Researchers stumbled upon the unknown species after studying the genomes of West African populations. They found that up to one-fifth of the population's DNA could not be accounted for in previously discovered species.
Sriram Sankararaman led the research at the University of California in Los Angeles and commented that the West Africans his team studied all had ancestry from an archaic human population. In fact, the DNA from the unknown group made up a substantial part of the genomes of the present day individuals studied.
Geneticists believe that modern West African individuals bred with members of the unknown archaic group tens of thousands of years ago, which is why their DNA is found in modern people. At one point, several species and subspecies of humans coexisted at the same time, leading them to mate with one another. Neanderthal genes have been found in the genome of modern-day Europeans while DNA from another group of archaic humans, the Denisovans, has been found in indigenous Australians, Polynesians, and Melanesians.
For years, scientists have known that other groups of ancient humans lived in Africa but have had a difficult time studying them due to a lack of fossils and DNA. This led Sankararaman and his team to look for DNA in West African individuals that differed from modern human genes.
The scientists obtained 405 genomes from four West African populations -- two from Nigeria, and one each from Sierra Leone and the Gambia -- and used statistical techniques to discover whether there was evidence of interbreeding genes that likely happened thousands of years ago.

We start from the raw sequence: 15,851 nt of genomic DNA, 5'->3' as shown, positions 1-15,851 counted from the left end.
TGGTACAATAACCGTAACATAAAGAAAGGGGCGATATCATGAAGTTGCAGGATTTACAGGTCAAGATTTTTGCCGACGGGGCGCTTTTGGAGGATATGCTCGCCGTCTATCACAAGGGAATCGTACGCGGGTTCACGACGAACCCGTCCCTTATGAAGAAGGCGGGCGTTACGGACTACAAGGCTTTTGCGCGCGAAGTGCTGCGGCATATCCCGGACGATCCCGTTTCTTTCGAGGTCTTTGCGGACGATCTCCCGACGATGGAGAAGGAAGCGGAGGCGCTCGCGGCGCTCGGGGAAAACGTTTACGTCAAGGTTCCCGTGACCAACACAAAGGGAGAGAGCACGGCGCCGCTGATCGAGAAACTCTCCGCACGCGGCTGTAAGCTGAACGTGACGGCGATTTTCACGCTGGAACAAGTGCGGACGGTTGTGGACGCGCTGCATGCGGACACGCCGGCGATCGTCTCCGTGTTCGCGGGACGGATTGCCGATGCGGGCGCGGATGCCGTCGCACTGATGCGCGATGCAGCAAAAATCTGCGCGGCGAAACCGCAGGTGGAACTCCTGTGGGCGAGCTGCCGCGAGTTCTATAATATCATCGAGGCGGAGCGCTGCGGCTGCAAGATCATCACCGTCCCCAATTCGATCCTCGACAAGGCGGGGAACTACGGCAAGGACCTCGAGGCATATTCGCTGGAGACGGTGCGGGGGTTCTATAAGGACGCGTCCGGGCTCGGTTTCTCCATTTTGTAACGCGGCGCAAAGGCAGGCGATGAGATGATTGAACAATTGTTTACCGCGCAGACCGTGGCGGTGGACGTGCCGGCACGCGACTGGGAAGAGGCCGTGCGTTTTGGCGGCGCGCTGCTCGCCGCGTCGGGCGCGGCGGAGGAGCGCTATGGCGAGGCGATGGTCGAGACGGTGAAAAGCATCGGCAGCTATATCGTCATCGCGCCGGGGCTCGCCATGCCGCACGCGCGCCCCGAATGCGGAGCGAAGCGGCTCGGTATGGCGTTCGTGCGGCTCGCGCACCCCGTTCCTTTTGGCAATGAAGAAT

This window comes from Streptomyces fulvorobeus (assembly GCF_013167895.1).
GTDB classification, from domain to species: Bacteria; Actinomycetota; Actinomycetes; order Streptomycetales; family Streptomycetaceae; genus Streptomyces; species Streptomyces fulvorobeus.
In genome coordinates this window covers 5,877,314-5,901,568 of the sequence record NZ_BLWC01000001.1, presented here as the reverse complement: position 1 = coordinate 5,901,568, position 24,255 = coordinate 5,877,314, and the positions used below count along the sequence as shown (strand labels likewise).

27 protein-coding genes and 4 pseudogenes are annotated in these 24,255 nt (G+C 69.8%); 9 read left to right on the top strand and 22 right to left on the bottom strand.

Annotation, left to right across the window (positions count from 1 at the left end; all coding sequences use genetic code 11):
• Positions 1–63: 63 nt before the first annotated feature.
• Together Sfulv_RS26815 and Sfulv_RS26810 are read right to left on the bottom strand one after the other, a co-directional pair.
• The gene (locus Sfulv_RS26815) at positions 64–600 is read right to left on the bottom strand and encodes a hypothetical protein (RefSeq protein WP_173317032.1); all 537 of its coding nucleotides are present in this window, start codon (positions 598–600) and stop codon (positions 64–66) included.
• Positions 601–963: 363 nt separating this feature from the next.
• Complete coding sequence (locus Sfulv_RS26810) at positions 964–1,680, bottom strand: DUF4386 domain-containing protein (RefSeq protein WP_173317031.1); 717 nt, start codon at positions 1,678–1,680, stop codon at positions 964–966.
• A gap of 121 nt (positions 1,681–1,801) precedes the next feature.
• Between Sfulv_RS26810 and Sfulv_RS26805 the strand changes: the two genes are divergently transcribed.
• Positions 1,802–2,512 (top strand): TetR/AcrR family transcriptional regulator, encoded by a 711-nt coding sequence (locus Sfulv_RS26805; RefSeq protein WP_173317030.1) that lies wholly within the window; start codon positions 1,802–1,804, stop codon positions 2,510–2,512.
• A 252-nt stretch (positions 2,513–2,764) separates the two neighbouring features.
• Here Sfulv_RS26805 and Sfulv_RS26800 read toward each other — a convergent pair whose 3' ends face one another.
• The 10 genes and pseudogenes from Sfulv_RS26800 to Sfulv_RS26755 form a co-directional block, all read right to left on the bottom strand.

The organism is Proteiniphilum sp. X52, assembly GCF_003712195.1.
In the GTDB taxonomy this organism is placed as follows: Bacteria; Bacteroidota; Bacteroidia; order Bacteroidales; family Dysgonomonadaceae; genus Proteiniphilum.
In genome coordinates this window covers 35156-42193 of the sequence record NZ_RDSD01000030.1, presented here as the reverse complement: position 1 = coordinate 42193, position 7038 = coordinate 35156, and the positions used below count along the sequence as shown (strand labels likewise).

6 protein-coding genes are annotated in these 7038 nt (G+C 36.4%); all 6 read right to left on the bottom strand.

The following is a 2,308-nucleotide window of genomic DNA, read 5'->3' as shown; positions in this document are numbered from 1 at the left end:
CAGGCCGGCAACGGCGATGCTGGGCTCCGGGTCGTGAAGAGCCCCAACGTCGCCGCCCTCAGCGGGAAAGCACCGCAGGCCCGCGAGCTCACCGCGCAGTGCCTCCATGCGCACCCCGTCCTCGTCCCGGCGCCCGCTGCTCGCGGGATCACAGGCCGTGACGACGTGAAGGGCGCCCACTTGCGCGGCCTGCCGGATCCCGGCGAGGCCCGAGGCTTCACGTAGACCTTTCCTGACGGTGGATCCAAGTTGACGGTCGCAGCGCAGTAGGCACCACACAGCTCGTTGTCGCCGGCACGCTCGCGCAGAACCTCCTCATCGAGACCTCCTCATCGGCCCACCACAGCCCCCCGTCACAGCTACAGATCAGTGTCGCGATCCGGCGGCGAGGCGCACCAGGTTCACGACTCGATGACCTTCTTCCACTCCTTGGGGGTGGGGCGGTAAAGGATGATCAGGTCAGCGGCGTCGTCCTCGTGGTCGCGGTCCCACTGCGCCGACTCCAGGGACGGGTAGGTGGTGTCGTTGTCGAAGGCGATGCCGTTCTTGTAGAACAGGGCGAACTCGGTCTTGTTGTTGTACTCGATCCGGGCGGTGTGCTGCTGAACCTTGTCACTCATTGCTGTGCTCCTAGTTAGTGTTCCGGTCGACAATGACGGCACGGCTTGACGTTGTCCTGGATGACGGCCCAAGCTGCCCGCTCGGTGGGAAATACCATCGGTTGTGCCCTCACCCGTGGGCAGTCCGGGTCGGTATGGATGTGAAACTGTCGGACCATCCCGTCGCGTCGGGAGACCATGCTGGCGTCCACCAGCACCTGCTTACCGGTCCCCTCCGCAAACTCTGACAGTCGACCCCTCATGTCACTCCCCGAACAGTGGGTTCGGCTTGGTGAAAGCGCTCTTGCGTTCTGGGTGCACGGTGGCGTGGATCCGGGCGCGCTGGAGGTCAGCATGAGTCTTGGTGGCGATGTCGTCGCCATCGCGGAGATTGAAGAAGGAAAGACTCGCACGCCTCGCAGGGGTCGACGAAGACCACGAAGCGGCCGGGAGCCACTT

When the researchers found chunks of DNA sequences that differed from modern human DNA, they compared them to genes from Neanderthals and Denisovans, arriving at the conclusion that the DNA came from an unknown group of ancient humans.
Sankararaman warns that the results are far from definitive and adds that it's likely that the true picture is much more complicated.
John Hawks, an anthropologist at the University of Wisconsin-Madison, commented on the results of the study, agreeing with Sankararaman's warning.
"It's an exciting moment because these studies open a window showing us that there is much more than we thought to learn about our ancestors. But actually knowing who those ancestors were, how they interacted, and where they existed is going to take fieldwork to find their fossil and archaeological remains."